X

Thank you for sharing!

Your article was successfully shared with the contacts you provided.
Buck Wood, a lawyer from Austin, Texas, bristles when he hears the White House describe Harriet Miers as the person that then-Gov. George W. Bush appointed to chair the Texas Lottery Commission in 1995 “when it needed cleaning up.” “There wasn’t anything to clean up — there weren’t any problems until Harriet began to run it,” says Wood, who sued the commission on behalf of its former executive director, Nora Linares, whom Miers helped terminate. “It was obvious that Harriet wanted to get rid of her from the beginning.” Wood says that the Texas Lottery, in its first few years, was “a phenomenal success,” and he attributes that success to the creativity and managerial know-how of Linares, an appointee of Gov. Ann Richards (D). After Bush became governor, “Karl Rove wanted to get rid of Nora as lottery director,” alleges Wood. “She was as close to John Sharp [then, the Democratic state comptroller who was angling to run for lieutenant governor] as Miers is to Bush.” The problem wasn’t Linares, says Wood; it was Gtech Holdings Inc., the company under contract to actually run the game. After its national sales manager was indicted for receiving kickbacks involving the New Jersey lottery, the indictment immediately cast shadows on every state that used Gtech, says Wood. “Gtech had put Linares’ boyfriend [Mike Moeller] on its payroll, even though she didn’t know about it,” claims Wood, who says the arrangement was then leaked to the media, which skewered Linares for her apparent conflict of interest. In November 1996, Miers asked U.S. attorneys in Austin and New Jersey to investigate allegations involving questions raised by the contract that Moeller (now Linares’ husband) won from Gtech. “I definitely think [Miers] is handling this in the best way possible,” Lottery Commission General Counsel Kimberly Kiplin told Texas Lawyer, an affiliate of Legal Times, in a 1996 article. “I think she has been open, I think she has been impartial, I think her goal has been to get to the bottom of this and basically to collect the facts and react on the facts as collected. It’s been a real joy working with Harriet.” That joy was not shared by Wood or his co-counsel, Charles Soechting, now chairman of the Texas Democratic Party, who both sued the Lottery Commission on behalf of Linares, after Miers and two other commissioners voted to terminate Linares during a January 1997 hearing. In her petition, says Wood, Linares alleged, among other things, that commissioners had violated her First Amendment rights and the Texas Open Meetings Law. She further alleged she was fired for political reasons. In a 2003 interview, Soechting reflected on the 1997 hearing that resulted in Linares’ termination. “It was the most piss-poor example of a fair hearing run by Harriet that I’ve ever seen,” said Soechting, a senior attorney with Houston’s O’Quinn Laminack & Pirtle. “Nora wanted to get out of there with some degree of dignity. And Miers didn’t let her.” Miers declined to comment in 2003 about the hearing. But in February 1997, in her capacity as lottery chair, she signed an “Agreement and Mutual Release” that settled all claims between Linares and the commission arising out of Linares’ employment. Although Linares didn’t get her job back, the release stated, “The termination of Ms. Linares, an at will employee, was not based upon any wrongdoing by her.” Soechting viewed the agreement as vindication of his client. “If Harriet Miers had any evidence of wrongdoing, she would not have signed the document.” The lottery’s troubles didn’t end with Linares’ departure. The commission’s hire of a new lottery executive director also resulted in the commission terminating him, again resulting in a lawsuit against Gtech, which alleged that Gtech had unduly influenced the commission to fire him. Yet the commission renewed its contract with Gtech, which continued to operate the lottery during Miers’ five-year tenure as chairwoman. Gtech spokesman Robert Vincent says, “In general, Miers was a professional and disciplined regulator and an aggressive advocate for the Texas Lottery Commission. Approximately five years ago, Gtech was re-organized and a new management team was installed. Many of the individuals involved with the interactions with the Texas Lottery during Harriet Miers’ tenure as chairwoman are no longer with the company.” Lottery revenues have declined dramatically since Linares was director. But Wood also blames the revenue decline on Miers and the manner in which she attempted to micromanage the commission. “Harriet is the kind of person who is intent on controlling everything around her,” Wood says. “She will be John Roberts’ worst nightmare.”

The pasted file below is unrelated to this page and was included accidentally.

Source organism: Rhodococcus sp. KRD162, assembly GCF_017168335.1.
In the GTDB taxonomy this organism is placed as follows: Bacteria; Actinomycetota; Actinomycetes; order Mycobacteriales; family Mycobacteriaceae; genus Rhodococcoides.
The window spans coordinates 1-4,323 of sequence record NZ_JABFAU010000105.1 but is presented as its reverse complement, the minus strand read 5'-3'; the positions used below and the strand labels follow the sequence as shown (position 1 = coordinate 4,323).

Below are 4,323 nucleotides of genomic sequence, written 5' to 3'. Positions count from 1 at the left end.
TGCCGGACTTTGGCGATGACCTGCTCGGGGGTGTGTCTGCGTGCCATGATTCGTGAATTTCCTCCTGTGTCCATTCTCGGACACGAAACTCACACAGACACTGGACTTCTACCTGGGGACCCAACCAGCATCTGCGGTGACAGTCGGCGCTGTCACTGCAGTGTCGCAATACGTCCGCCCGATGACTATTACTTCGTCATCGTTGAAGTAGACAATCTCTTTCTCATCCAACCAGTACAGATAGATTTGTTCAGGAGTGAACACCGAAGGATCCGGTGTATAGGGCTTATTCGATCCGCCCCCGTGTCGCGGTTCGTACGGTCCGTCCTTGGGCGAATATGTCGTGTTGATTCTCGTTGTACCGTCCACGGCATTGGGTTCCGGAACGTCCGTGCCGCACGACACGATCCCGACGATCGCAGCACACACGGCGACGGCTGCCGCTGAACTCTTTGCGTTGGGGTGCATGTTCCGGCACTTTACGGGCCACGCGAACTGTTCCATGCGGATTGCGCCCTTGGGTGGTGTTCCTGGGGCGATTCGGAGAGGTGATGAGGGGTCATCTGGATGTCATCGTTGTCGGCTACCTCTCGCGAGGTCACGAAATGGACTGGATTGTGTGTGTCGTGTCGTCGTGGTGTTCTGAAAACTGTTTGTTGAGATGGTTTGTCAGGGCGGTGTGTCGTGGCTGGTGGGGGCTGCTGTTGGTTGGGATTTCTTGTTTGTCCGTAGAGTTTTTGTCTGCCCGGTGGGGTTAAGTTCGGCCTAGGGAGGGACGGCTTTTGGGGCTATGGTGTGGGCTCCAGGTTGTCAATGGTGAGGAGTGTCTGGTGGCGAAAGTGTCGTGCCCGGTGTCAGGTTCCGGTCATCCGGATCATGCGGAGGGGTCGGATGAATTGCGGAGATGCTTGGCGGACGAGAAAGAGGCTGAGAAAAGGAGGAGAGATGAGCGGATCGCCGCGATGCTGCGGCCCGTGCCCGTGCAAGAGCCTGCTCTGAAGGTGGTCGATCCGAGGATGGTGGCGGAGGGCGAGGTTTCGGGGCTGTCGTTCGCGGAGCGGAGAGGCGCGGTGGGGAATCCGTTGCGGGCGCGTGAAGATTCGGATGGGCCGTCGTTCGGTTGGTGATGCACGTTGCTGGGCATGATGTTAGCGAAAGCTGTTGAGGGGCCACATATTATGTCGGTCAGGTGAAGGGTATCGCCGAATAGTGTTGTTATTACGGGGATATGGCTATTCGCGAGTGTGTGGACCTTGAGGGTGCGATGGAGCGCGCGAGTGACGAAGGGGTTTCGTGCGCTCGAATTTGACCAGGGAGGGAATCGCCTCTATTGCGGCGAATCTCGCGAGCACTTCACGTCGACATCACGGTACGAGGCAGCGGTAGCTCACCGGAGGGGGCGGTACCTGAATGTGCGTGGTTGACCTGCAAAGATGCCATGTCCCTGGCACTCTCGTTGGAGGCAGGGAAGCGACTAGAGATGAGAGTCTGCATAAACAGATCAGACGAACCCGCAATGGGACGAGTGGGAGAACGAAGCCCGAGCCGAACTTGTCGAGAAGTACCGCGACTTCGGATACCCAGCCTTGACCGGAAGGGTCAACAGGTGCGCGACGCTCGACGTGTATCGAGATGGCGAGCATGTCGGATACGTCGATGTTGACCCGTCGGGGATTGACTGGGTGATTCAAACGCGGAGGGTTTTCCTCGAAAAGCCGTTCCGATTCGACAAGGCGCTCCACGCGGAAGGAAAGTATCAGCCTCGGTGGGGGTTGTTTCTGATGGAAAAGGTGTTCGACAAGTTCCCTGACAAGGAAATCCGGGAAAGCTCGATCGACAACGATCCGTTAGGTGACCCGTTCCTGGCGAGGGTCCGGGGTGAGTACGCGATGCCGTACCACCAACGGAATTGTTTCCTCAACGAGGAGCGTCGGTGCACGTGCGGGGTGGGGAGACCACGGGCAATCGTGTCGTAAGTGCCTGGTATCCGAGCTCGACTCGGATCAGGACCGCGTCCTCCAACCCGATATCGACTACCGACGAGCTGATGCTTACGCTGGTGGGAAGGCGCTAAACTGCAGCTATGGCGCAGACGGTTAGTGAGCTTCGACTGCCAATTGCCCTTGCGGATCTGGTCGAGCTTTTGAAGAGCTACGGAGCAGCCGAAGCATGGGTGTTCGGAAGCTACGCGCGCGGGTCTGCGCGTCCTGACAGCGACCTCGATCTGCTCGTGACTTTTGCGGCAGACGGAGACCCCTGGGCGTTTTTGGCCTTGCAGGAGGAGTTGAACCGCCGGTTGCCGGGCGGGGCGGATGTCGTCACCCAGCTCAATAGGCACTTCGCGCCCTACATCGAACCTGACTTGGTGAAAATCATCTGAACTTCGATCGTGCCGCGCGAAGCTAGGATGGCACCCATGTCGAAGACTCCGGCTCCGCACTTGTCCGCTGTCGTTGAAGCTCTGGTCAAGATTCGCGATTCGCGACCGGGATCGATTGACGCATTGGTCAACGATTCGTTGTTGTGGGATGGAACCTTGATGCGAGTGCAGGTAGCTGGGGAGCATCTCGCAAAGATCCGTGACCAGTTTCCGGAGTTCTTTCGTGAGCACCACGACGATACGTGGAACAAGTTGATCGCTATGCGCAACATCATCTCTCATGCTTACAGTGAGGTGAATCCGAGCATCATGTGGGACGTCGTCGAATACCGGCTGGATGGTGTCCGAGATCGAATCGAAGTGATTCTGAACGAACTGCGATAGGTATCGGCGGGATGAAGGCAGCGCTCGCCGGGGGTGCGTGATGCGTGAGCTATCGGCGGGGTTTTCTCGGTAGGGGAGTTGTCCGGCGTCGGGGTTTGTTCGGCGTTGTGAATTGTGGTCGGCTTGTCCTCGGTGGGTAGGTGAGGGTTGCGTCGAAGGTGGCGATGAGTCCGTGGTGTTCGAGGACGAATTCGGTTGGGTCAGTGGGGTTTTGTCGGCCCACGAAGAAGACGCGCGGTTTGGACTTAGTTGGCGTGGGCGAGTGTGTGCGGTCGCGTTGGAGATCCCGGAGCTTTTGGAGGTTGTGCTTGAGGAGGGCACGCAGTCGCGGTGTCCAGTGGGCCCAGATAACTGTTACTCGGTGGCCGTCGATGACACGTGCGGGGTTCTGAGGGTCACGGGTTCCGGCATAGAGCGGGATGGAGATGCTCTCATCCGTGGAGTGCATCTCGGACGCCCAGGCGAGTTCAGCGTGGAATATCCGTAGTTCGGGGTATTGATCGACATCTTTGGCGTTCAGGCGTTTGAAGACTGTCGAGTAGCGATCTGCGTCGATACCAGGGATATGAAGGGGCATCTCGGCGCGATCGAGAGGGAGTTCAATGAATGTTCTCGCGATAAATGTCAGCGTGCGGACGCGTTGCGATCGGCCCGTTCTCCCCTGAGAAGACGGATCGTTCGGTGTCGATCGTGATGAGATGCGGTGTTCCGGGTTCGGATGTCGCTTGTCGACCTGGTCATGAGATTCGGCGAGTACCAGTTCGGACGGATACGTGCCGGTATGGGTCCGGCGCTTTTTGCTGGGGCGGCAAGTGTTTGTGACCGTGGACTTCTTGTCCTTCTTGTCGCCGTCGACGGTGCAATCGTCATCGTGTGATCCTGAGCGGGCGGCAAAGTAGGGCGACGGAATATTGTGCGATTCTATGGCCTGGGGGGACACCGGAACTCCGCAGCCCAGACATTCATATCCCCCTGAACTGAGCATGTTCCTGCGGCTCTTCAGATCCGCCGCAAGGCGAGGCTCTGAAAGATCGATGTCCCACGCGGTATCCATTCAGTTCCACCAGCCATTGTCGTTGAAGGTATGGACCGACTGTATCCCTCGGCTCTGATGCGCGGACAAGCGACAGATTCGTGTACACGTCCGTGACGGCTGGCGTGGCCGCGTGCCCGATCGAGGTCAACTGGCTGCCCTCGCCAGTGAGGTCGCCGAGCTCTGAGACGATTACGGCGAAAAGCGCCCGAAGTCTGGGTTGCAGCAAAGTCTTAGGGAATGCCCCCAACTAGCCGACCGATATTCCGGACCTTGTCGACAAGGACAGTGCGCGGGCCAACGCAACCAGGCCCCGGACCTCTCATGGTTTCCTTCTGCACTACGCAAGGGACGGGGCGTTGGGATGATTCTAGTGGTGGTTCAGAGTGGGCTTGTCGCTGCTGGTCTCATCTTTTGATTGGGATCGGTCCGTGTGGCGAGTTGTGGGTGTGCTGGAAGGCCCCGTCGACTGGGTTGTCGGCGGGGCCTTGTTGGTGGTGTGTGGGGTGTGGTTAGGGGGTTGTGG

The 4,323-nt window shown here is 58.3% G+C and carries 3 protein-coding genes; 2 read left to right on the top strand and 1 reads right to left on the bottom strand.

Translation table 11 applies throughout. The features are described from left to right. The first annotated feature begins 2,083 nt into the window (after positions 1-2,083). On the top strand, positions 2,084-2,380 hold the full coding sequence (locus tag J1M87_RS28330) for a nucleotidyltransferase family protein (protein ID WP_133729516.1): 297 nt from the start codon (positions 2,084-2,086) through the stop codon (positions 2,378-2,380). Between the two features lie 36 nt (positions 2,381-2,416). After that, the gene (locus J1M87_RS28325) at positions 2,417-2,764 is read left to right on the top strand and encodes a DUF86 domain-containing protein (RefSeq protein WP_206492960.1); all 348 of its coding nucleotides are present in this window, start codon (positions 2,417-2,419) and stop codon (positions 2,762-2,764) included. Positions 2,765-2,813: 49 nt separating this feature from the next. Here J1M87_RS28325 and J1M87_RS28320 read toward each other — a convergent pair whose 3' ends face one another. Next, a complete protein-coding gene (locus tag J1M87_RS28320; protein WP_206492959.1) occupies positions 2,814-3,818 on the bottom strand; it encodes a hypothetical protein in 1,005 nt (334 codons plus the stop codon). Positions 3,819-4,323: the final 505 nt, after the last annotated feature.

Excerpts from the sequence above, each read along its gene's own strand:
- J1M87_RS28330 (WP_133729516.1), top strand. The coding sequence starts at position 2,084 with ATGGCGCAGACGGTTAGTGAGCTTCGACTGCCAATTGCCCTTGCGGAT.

John Council and Mark Donald are reporters for Texas Lawyer , an ALM publication where a version of this article first appeared.

This content has been archived. It is available through our partners, LexisNexis® and Bloomberg Law.

To view this content, please continue to their sites.

Not a Lexis Advance® Subscriber?
Subscribe Now

Not a Bloomberg Law Subscriber?
Subscribe Now

Why am I seeing this?

LexisNexis® and Bloomberg Law are third party online distributors of the broad collection of current and archived versions of ALM's legal news publications. LexisNexis® and Bloomberg Law customers are able to access and use ALM's content, including content from the National Law Journal, The American Lawyer, Legaltech News, The New York Law Journal, and Corporate Counsel, as well as other sources of legal information.

For questions call 1-877-256-2472 or contact us at [email protected]

 

ALM Legal Publication Newsletters

Sign Up Today and Never Miss Another Story.

As part of your digital membership, you can sign up for an unlimited number of a wide range of complimentary newsletters. Visit your My Account page to make your selections. Get the timely legal news and critical analysis you cannot afford to miss. Tailored just for you. In your inbox. Every day.

Copyright © 2021 ALM Media Properties, LLC. All Rights Reserved.